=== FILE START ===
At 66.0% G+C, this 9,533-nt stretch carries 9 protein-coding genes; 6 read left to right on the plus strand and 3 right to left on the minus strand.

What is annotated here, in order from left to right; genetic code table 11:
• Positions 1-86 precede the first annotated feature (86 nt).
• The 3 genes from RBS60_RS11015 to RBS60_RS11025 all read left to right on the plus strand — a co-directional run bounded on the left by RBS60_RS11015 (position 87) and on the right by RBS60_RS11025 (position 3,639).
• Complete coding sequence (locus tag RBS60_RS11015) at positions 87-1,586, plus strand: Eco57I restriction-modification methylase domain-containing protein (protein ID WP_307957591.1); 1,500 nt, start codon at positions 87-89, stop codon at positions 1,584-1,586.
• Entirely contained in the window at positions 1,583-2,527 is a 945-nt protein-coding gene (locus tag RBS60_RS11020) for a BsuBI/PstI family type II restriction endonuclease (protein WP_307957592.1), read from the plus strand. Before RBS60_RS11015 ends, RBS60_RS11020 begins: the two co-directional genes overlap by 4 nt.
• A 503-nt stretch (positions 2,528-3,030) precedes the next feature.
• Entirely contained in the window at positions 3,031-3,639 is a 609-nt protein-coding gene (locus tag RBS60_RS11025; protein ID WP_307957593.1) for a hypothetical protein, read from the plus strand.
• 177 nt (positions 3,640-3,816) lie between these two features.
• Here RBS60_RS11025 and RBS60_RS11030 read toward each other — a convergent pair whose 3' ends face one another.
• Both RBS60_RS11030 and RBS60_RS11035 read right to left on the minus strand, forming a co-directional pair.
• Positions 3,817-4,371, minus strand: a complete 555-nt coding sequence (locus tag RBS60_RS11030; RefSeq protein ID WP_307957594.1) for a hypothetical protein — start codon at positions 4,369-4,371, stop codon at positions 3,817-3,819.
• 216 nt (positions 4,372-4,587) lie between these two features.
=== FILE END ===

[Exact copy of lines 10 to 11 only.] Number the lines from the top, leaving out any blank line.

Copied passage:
• Here RBS60_RS11025 and RBS60_RS11030 read toward each other — a convergent pair whose 3' ends face one another.
• Both RBS60_RS11030 and RBS60_RS11035 read right to left on the minus strand, forming a co-directional pair.